Let me go back the the beginning. A couple months ago we tried to put a Palate expander in Angela's mouth. Unfortunately her oral motor skills are such a mess that it was a DISASTER! It ended up that she was on a 100% liquid diet for that week, and was miserable. Finally we took it out and decided to really push oral motor therapy over the next year, then try in again. In the meantime we did start her with her braces.

Her speech therapist wanted to try Vital Nerve Stimulation, which is putting tiny electrodes on the muscles of the face to stimulate them, and kind or re-teach them to respond. I decided to give it a try, but in the meantime also decided I wanted her esophagus checked out at Mayo. Her regular GI doctor had suggested doing this 3 years ago, because he was stumped. But Angela was "ok", so I decided not to persue it any further. Now that the ST wanted to try something new I figured it would be a good time "just get her checked out."

I should have known better!

June 25th, meeting with Mayo Ped. GI specialist:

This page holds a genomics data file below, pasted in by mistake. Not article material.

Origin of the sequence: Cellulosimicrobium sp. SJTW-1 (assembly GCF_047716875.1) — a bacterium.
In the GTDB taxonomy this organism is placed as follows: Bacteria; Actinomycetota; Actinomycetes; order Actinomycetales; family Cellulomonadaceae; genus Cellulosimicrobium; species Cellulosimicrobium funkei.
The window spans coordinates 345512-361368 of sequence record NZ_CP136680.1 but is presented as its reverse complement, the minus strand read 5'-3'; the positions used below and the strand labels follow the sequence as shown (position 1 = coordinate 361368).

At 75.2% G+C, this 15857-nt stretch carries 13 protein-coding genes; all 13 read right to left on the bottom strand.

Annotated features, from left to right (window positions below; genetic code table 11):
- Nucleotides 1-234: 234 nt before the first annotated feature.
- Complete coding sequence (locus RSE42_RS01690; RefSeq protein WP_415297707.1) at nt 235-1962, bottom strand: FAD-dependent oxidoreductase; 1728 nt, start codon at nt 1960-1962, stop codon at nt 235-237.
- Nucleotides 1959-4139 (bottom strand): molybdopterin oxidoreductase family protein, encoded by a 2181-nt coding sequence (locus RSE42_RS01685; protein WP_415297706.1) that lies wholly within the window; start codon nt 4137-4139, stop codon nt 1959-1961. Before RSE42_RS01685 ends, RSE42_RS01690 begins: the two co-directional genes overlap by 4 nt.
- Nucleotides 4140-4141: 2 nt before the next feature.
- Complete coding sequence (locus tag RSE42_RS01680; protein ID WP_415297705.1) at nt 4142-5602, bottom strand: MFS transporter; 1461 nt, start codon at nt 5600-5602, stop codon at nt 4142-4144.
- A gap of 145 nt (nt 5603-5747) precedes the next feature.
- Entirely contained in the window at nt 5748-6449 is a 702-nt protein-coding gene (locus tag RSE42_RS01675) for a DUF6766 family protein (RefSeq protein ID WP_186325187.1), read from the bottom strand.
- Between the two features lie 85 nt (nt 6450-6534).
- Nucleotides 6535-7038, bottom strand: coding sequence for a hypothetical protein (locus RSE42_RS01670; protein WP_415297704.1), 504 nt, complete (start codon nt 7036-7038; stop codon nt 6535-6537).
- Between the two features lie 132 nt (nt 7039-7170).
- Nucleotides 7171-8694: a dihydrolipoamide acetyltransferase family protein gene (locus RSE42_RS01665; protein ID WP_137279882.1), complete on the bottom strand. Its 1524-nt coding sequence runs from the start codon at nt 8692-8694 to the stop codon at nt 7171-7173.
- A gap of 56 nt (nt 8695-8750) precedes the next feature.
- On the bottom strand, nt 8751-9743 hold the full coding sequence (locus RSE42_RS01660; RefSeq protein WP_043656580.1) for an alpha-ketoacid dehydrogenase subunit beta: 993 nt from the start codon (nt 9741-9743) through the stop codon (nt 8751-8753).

Achalasia in adults is about 1/100,000, but is extremely rare in the pediatric population. Angela has "Cricopharyngeal Achalasia", which is the most rare form of Achalasia. It has only been seen in a handful of children. The pediatric GI specialist we saw today said she only has a few pediatric patients with  regular Achalasia, that is Achalasia of the LES, and all but one of the patients she's seen with it have had a nissen fundoplycation done. NONE of them had Cricoparyngeal Achalasia. It is a "luck of the draw" kind of thing. A very rare potential outcome of a nissen. Nobody knows for sure, as there is no way to tell, but her theory is that at the time the nissen is done, the vegus nerve (the one that controls the major organs, including ganglion cells in the esophagus, and also the colon) is caught up in the wrap and subsequently damaged. This could also be why Angela is not only constipated, but doesn't know when her bladder is full either.